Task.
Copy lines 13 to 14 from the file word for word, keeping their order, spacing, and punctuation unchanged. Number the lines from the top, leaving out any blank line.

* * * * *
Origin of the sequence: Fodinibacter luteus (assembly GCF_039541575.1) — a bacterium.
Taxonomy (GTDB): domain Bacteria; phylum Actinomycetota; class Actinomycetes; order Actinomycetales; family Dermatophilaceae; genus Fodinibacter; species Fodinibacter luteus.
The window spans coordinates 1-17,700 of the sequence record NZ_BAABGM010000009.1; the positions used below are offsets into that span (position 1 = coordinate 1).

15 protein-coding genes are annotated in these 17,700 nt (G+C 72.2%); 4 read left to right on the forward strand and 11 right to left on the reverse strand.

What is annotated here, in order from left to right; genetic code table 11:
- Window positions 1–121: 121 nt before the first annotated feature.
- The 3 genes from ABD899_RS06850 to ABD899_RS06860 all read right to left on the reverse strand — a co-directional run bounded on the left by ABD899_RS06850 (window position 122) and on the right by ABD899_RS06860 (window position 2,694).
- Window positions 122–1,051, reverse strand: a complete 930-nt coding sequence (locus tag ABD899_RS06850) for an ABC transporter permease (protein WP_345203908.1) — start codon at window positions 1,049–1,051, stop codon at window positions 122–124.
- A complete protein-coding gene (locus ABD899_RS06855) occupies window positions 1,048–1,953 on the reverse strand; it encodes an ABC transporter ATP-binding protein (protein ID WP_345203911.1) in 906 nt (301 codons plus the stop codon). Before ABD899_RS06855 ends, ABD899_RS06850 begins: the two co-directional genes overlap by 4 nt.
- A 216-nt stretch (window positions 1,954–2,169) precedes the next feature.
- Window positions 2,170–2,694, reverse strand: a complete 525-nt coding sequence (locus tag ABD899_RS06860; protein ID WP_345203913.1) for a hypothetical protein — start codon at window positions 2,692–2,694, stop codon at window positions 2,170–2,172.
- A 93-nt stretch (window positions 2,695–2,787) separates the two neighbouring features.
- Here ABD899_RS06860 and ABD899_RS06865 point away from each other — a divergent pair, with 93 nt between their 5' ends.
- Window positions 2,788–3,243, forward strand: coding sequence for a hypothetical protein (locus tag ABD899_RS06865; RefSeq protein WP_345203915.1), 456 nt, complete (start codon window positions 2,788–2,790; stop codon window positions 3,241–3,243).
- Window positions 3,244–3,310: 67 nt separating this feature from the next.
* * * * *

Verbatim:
- Here ABD899_RS06860 and ABD899_RS06865 point away from each other — a divergent pair, with 93 nt between their 5' ends.
- Window positions 2,788–3,243, forward strand: coding sequence for a hypothetical protein (locus tag ABD899_RS06865; RefSeq protein WP_345203915.1), 456 nt, complete (start codon window positions 2,788–2,790; stop codon window positions 3,241–3,243).